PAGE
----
Artist In Mexico Collects Garbage Washed Up From 50 Countries To Create Beautiful Art

Published 9 years ago

Trash in the oceans is a great problem for everyone. Enough garbage washes up in Sian Ka’an reserve for Alejandro Duran to make Washed-Up, a project of sprawling trash art installations. Sian Ka’an is the largest federally protected reserve in Mexico, yet this status can’t protect it from the ocean currents. Alejandro states that over the duration of the project he has identified trash coming from about 50 countries. Once in his hands, the detritus is used to make cheeky sculptures. Sorted by color or shape, the trash is positioned to imitate natural shapes, like wines, pools and coconuts. In a way, they mimic the environment they invade, sending a message about consumption and trash.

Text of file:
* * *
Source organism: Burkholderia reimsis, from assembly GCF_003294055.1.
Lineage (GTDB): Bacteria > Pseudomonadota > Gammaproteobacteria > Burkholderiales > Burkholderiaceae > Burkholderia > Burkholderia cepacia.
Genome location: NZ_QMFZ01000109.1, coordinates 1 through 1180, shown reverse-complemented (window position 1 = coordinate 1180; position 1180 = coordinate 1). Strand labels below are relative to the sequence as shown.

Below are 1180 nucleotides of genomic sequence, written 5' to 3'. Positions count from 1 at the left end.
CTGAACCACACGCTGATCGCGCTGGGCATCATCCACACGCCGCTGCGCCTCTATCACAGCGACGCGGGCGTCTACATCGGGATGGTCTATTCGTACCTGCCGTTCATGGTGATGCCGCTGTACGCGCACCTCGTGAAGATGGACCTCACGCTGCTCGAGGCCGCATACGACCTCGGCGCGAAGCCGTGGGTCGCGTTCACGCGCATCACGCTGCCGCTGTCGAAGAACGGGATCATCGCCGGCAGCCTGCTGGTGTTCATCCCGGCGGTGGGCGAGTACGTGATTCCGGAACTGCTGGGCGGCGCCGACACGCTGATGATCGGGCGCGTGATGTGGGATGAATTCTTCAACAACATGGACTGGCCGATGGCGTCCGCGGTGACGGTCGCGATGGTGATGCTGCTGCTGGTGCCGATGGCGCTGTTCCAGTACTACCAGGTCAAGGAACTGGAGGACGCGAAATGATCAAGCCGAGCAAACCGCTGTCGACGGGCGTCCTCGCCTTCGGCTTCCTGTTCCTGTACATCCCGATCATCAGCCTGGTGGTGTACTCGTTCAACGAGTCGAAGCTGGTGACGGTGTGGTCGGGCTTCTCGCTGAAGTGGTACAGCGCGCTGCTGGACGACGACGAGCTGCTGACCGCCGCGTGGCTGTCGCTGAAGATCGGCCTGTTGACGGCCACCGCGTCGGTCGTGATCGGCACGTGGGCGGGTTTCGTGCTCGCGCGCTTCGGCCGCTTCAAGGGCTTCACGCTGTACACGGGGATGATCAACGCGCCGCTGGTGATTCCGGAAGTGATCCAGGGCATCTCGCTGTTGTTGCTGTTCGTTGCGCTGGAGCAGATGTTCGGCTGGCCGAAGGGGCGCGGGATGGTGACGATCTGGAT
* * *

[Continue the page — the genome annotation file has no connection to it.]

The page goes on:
As Alejandro writes on his project website, “…these installations mirror the reality of our current environmental predicament. The resulting photo series depicts a new form of colonization by consumerism, where even undeveloped land is not safe from the far-reaching impact of our disposable culture.” It is, in effect, a sad reminder that wherever we are and whatever we do, we’re impacting the environment in ways we can barely imagine.

So taking that empty bottle to a recycling bin might do a lot more good than you think.

More info: | Instagram (h/t: boredpanda)

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Martynas Klimas

Writes like a mad dervish, rolls to dodge responsibility, might have bitten the Moon once.

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Alejandro Duran, environmental art, environmentalism, full-post, garbage, installation art, land art, litter, nature reserve, pollution, Sian Ka'an, trash, UNESCO heritage site, Washed Up, Yucatan
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